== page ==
The 737 is robust but not indestructible. We have all done a "firm" landing but when should it be reported as "heavy" and entered into the Tech Log. Hopefully this page will help...
The 737 has been designed to withstand landings at 600fpm, reducing to 360fpm at MLW before a hard landing inspection is required. Most pilots report a hard landing when the sink rate exceeds approximately 240fpm. On-board accelerometers are notoriously unreliable indicators of heavy landings because of their low sampling rates (8 or 16 samples/sec) and because they are located near the CofG and may not represent the peak loads in other parts of the aircraft (eg the tail). Also any roll rate may dramatically increase the load on the downgoing landing gear. If the acceleration values are recorded during a hard nose landing or accompanied by more than 2 deg of roll at the time of main landing gear impact, a hard landing may be experienced at significantly smaller vertical acceleration values.
*** Updated 23 Nov 2020 ***
A 737-400F after a hard landing (details here)
Boeing has intentionally not published specific values for either rate of descent or vertical acceleration which quantify a hard landing. This position was established after careful review of available flight/aids recorder data and flight test experience.
Accelerations registered on flight data recorders are not considered to be adequate indicators for hard landings for several reasons. Accelerometers measure G forces at their installed location only. There is no way of knowing whether the forces are a minimum, a maximum or some intermediate value due to the data sample rates. These devices can provide reliable acceleration data during inflight maneuvers where accelerations are steady or slowly varying. However, Boeing flight tests have shown that recorded acceleration data could be a significantly inaccurate indictor of a hard landing. This results from the system response during the short time when the wheels are contacting the runway. During this interval the recorded vertical acceleration component can become highly erratic. In those cases where apparently valid data is readable, data sampling rates or recording time intervals are such that the peak value is usually not discernible.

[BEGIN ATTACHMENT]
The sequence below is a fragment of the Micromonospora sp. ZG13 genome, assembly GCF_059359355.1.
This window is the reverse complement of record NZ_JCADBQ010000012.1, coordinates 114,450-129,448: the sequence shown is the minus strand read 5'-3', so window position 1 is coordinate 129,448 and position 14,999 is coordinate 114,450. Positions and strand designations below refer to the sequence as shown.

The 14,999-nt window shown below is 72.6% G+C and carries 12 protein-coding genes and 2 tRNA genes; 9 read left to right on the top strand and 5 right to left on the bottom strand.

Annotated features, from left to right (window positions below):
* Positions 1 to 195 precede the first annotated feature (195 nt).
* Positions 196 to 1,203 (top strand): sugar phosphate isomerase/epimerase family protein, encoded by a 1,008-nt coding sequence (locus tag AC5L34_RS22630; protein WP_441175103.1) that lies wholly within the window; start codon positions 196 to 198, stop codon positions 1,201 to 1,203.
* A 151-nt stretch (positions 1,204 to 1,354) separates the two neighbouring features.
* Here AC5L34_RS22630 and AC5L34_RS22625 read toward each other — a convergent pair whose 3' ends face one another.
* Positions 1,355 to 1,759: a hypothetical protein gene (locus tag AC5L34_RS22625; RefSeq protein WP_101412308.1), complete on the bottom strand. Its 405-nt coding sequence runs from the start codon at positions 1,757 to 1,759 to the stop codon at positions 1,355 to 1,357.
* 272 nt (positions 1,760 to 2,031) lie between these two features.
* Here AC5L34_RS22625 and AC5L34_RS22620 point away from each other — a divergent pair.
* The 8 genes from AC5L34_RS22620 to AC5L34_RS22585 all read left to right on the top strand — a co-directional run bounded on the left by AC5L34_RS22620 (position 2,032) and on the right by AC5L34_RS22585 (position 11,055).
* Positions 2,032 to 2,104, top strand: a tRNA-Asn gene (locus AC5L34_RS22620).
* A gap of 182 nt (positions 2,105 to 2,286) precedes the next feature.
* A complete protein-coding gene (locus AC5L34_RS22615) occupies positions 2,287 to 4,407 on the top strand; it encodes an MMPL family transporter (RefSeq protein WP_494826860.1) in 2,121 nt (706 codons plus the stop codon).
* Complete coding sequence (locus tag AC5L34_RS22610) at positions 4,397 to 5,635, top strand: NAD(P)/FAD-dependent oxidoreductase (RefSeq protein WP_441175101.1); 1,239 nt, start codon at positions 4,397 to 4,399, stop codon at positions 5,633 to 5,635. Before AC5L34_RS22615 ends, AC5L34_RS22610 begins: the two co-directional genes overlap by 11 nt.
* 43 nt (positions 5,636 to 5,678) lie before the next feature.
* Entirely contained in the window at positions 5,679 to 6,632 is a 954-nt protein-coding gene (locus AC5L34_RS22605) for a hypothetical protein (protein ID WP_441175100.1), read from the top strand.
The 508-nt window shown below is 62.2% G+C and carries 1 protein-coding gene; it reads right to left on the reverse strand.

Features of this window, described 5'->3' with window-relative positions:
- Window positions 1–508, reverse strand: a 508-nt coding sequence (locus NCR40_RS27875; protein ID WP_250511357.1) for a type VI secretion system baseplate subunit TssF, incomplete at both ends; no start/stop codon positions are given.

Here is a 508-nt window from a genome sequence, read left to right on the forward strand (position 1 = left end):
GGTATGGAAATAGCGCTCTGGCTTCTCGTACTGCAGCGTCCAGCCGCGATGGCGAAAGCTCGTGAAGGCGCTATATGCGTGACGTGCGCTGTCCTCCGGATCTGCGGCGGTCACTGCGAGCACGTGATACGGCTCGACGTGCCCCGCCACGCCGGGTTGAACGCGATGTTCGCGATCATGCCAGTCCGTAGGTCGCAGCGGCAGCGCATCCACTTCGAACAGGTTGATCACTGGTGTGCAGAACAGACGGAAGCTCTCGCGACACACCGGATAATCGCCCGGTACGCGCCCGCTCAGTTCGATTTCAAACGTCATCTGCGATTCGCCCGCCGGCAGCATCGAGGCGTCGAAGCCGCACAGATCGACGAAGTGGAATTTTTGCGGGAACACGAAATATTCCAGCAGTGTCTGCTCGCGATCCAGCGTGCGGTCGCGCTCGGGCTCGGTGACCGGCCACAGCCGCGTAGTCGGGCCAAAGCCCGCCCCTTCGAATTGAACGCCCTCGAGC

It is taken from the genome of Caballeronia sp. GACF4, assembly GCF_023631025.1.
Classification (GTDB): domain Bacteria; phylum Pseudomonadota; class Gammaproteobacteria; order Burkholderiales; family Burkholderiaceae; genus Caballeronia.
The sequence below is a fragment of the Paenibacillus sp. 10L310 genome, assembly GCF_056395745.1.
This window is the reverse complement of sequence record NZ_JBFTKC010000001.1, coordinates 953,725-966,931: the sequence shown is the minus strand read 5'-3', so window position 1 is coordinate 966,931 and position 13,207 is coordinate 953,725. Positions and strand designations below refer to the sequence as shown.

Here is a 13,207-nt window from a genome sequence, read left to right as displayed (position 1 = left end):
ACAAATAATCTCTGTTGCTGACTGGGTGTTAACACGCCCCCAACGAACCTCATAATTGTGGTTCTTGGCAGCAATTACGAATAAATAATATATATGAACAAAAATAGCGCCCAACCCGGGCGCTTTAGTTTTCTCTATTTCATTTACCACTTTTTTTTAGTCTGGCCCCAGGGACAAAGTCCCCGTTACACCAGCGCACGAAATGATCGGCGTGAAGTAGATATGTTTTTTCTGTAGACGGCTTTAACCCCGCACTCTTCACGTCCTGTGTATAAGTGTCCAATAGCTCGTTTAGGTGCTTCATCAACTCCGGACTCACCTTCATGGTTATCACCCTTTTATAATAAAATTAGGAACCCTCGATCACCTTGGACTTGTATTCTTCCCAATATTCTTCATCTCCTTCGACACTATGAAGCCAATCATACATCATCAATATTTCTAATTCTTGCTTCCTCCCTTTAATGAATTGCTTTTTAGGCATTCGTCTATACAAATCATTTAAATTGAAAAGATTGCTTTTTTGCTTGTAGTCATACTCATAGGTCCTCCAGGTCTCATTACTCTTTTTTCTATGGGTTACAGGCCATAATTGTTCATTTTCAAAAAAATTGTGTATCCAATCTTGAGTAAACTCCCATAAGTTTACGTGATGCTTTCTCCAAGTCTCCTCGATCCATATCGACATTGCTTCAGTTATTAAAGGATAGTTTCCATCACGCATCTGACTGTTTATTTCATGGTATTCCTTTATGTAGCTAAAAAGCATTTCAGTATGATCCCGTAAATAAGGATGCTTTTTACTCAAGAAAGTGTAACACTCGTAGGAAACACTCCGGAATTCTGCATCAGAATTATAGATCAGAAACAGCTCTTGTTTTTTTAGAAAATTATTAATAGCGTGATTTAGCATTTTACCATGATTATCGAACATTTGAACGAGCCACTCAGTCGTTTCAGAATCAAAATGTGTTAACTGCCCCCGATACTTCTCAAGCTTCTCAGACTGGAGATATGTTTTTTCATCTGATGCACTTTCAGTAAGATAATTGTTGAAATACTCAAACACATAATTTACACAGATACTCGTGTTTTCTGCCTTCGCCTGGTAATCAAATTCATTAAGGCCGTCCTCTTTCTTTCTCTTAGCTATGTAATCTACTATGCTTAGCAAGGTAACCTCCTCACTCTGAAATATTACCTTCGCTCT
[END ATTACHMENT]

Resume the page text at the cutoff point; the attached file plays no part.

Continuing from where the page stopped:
Additionally, several accelerometers placed throughout the airplane have revealed significant variations in both time and magnitude of G forces (structural loads) due to the airplanes weight, CG, motion (sink rate, forward and side velocity, roll, pitch and yaw angles and rates), external forces (gust loads, ground effect, runway contact loads) and structural dynamics (vibrations, harmonics). Because of the number of complex factors which must be analytically combined and correlated to an equivalent G force factor, Boeing has concluded that a reliable method is impractical. Quoting a G level low enough to assure the airplane has exceeded the design sink speed, the appropriate criteria would lead to frequent and unnecessary inspections. Quoting a medium or high G level for the inspection threshold would result in some high sink speed occurrences without an inspection.
Boeing believes pilot judgment and reports describing the landing remain the best source of information for ascertaining if a hard landing has occurred. Pilots ordinarily land the airplane well within the allowable limits and become accustomed to the sensation. Translation of service experience reports indicate that airplane flight and cabin staff typically report a hard landing when sink rates approach 4 feet per second (240fpm). All Boeing model airplanes have been designed for a 10 feet per second (600fpm) sink rate at the maximum designed landing weight and 6 feet per second (360fpm) at the maximum designed takeoff weight. These values are considered when designing both the main landing gear and nose landing gear assemblies as well as the wing and fuselage support structure.
Note that if the acceleration values are recorded during a hard nose landing or accompanied by more than 2 deg of roll at the time of main landing gear impact, a hard landing may be experienced at significantly smaller vertical acceleration values.
From the latest 737 NG AMM 05-51
When a hard landing has occurred or is suspected by the flight crew or cabin staff, Boeing recommend the hard landing inspection be performed.